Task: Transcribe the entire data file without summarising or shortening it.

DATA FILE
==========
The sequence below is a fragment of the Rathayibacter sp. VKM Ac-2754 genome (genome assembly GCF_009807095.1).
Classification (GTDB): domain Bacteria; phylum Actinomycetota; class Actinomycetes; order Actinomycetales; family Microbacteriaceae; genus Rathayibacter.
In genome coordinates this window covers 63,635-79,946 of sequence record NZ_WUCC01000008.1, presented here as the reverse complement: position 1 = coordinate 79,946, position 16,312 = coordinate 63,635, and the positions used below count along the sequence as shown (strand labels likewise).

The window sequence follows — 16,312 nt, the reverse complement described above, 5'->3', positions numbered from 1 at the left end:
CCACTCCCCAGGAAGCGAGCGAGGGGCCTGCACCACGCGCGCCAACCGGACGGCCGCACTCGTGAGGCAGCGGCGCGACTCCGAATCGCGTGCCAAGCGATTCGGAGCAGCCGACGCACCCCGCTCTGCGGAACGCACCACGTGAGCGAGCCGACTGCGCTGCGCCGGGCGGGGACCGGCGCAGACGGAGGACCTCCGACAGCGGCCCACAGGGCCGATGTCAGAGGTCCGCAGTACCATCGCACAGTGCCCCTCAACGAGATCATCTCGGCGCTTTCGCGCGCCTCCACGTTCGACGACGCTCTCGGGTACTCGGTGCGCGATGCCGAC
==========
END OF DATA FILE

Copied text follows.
The sequence below is a fragment of the Rathayibacter sp. VKM Ac-2754 genome (genome assembly GCF_009807095.1).
Classification (GTDB): domain Bacteria; phylum Actinomycetota; class Actinomycetes; order Actinomycetales; family Microbacteriaceae; genus Rathayibacter.
In genome coordinates this window covers 63,635-79,946 of sequence record NZ_WUCC01000008.1, presented here as the reverse complement: position 1 = coordinate 79,946, position 16,312 = coordinate 63,635, and the positions used below count along the sequence as shown (strand labels likewise).

The window sequence follows — 16,312 nt, the reverse complement described above, 5'->3', positions numbered from 1 at the left end:
CCACTCCCCAGGAAGCGAGCGAGGGGCCTGCACCACGCGCGCCAACCGGACGGCCGCACTCGTGAGGCAGCGGCGCGACTCCGAATCGCGTGCCAAGCGATTCGGAGCAGCCGACGCACCCCGCTCTGCGGAACGCACCACGTGAGCGAGCCGACTGCGCTGCGCCGGGCGGGGACCGGCGCAGACGGAGGACCTCCGACAGCGGCCCACAGGGCCGATGTCAGAGGTCCGCAGTACCATCGCACAGTGCCCCTCAACGAGATCATCTCGGCGCTTTCGCGCGCCTCCACGTTCGACGACGCTCTCGGGTACTCGGTGCGCGATGCCGAC